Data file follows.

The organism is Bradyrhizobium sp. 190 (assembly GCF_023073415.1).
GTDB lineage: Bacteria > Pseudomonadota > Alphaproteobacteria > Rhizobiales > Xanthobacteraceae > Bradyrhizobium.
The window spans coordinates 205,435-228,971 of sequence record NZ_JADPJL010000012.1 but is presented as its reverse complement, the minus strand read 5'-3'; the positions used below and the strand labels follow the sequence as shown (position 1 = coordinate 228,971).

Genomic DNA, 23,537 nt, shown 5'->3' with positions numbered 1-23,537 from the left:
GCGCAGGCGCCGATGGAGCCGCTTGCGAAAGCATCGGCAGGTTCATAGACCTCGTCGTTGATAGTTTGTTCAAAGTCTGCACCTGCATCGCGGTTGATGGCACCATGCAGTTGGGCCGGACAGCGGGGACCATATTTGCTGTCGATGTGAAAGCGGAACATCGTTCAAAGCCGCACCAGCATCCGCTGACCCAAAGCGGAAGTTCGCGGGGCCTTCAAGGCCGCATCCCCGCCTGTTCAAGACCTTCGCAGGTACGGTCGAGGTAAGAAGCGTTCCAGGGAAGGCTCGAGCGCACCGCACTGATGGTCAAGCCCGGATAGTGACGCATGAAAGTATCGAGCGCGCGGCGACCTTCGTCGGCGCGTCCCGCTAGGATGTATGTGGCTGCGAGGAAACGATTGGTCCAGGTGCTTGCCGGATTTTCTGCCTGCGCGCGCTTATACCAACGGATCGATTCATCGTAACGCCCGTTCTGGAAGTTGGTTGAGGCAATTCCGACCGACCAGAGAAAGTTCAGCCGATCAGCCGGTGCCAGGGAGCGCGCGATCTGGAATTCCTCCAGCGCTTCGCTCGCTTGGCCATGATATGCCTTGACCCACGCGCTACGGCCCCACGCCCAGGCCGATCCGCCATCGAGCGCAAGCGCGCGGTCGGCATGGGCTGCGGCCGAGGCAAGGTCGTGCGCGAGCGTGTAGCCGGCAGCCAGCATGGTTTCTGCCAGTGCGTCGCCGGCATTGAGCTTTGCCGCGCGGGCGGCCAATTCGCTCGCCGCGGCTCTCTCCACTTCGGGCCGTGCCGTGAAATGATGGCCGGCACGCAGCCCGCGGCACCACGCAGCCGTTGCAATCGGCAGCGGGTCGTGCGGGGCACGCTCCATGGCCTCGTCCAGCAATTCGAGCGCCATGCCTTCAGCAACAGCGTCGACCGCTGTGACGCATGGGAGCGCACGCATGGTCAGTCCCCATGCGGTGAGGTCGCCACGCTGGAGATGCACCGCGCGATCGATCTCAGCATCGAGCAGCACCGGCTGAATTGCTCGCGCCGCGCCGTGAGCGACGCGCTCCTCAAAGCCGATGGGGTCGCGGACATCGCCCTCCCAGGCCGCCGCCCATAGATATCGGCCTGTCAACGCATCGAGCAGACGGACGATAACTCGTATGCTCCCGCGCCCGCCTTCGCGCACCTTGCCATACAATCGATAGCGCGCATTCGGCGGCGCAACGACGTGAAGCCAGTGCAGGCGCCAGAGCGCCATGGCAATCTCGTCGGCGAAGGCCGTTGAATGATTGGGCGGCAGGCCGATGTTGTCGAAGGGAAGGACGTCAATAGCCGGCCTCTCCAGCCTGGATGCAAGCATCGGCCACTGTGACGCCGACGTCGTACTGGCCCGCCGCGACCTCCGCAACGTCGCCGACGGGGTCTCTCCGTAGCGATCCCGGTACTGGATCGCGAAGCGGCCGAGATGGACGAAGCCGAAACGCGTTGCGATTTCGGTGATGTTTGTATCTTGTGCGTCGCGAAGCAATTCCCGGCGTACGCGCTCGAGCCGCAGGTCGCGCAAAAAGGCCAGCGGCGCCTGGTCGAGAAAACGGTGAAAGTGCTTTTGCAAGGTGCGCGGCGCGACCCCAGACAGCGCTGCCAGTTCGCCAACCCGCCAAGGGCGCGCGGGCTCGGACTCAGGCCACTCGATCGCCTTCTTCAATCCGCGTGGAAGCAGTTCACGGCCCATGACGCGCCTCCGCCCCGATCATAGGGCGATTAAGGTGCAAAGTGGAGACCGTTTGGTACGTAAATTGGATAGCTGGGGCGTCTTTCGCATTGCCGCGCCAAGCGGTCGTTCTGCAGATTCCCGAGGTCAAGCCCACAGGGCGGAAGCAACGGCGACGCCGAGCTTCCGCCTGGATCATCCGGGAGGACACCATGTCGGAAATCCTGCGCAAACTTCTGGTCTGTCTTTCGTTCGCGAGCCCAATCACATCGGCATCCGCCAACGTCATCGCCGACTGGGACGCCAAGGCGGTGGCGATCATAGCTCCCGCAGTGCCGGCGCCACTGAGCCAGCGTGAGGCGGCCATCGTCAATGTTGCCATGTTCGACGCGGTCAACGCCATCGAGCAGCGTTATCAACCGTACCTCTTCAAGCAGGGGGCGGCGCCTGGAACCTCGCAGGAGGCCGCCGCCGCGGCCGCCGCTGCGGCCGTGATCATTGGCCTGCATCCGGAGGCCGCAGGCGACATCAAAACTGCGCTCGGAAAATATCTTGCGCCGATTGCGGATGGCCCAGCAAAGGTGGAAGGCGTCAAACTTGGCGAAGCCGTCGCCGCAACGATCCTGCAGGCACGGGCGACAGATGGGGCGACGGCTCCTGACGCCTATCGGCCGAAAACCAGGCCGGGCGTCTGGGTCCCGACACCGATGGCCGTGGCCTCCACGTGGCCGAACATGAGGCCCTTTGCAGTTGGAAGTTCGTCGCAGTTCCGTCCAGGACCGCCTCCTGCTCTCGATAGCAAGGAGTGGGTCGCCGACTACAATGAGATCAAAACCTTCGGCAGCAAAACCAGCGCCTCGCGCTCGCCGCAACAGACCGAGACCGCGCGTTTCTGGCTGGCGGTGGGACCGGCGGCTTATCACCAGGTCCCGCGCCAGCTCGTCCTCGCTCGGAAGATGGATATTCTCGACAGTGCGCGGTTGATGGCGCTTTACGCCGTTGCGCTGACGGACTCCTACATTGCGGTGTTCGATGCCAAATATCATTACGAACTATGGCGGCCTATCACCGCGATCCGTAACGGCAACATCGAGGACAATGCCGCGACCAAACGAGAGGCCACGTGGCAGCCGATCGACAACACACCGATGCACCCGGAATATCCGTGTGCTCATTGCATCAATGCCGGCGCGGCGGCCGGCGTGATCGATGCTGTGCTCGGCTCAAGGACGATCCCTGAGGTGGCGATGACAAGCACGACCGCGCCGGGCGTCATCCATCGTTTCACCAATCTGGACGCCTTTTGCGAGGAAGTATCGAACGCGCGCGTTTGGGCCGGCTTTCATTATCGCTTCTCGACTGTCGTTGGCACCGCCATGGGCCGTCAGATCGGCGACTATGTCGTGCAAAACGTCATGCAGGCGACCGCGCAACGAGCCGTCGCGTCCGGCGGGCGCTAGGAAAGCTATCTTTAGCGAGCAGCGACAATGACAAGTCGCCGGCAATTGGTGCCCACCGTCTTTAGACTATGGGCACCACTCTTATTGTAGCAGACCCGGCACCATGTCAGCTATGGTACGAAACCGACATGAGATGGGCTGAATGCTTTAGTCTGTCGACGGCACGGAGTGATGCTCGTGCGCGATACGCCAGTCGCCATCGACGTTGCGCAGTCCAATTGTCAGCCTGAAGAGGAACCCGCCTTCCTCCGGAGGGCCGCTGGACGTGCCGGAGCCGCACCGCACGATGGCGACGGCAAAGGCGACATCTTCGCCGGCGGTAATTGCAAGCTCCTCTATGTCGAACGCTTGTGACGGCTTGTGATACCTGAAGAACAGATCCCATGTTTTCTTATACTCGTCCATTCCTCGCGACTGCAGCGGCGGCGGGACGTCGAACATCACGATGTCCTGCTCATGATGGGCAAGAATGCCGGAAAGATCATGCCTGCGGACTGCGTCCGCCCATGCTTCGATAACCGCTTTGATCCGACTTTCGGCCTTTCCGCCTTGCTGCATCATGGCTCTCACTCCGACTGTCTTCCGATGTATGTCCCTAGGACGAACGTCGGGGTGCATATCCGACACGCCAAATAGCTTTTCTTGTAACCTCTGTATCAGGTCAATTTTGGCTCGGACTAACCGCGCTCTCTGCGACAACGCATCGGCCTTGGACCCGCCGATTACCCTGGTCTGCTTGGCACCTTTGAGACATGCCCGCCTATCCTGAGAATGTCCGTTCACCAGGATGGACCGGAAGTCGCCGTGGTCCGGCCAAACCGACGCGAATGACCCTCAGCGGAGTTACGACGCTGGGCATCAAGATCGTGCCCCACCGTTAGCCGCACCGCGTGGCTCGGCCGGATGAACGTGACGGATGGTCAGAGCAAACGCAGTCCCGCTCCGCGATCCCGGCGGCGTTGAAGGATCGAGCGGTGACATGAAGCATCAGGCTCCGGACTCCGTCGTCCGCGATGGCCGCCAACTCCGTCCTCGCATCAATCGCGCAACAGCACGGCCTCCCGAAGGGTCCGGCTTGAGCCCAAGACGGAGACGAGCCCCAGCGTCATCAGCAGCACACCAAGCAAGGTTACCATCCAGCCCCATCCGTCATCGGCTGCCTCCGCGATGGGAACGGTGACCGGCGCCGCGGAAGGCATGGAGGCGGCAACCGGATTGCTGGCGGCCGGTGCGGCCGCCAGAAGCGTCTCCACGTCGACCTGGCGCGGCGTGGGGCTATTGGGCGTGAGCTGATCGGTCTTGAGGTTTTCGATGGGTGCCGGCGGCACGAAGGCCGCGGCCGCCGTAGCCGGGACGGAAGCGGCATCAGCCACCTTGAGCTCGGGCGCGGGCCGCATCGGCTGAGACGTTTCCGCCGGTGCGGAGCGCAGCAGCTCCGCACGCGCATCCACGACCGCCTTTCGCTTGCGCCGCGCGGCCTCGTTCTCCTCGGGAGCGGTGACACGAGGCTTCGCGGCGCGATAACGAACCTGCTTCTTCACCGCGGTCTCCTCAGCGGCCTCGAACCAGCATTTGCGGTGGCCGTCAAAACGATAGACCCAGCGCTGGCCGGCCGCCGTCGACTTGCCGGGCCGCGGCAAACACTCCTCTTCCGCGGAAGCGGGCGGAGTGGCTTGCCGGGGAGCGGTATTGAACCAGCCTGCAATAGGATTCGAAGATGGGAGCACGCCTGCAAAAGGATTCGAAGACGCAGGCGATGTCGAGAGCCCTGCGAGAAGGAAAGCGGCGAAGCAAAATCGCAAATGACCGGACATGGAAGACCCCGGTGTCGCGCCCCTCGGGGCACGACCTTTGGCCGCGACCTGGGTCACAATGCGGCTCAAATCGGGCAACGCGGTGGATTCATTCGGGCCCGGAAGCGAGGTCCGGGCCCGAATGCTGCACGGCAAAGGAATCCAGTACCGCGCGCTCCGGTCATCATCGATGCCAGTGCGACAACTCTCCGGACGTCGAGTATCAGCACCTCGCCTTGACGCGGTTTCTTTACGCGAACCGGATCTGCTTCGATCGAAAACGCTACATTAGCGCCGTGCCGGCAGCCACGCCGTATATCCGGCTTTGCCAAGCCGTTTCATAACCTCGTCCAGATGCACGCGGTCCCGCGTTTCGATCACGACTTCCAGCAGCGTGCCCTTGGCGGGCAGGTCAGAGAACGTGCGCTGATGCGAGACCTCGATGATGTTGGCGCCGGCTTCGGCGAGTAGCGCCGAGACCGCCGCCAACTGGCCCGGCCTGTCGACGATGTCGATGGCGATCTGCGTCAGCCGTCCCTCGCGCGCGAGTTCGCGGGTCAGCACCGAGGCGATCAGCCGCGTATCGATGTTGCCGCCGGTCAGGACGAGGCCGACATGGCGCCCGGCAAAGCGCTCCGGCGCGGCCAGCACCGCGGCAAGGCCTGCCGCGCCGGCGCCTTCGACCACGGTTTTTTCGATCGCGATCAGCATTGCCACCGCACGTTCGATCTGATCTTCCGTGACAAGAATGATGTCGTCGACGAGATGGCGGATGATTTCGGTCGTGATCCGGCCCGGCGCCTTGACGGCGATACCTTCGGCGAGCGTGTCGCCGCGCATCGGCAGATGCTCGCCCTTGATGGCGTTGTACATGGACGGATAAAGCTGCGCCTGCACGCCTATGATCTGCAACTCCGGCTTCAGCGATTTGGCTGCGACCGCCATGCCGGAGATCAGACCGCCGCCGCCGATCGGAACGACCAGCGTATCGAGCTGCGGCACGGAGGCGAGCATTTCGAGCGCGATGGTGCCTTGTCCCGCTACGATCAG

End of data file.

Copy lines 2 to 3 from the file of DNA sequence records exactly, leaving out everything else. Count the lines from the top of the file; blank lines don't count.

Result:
GTDB lineage: Bacteria > Pseudomonadota > Alphaproteobacteria > Rhizobiales > Xanthobacteraceae > Bradyrhizobium.
The window spans coordinates 205,435-228,971 of sequence record NZ_JADPJL010000012.1 but is presented as its reverse complement, the minus strand read 5'-3'; the positions used below and the strand labels follow the sequence as shown (position 1 = coordinate 228,971).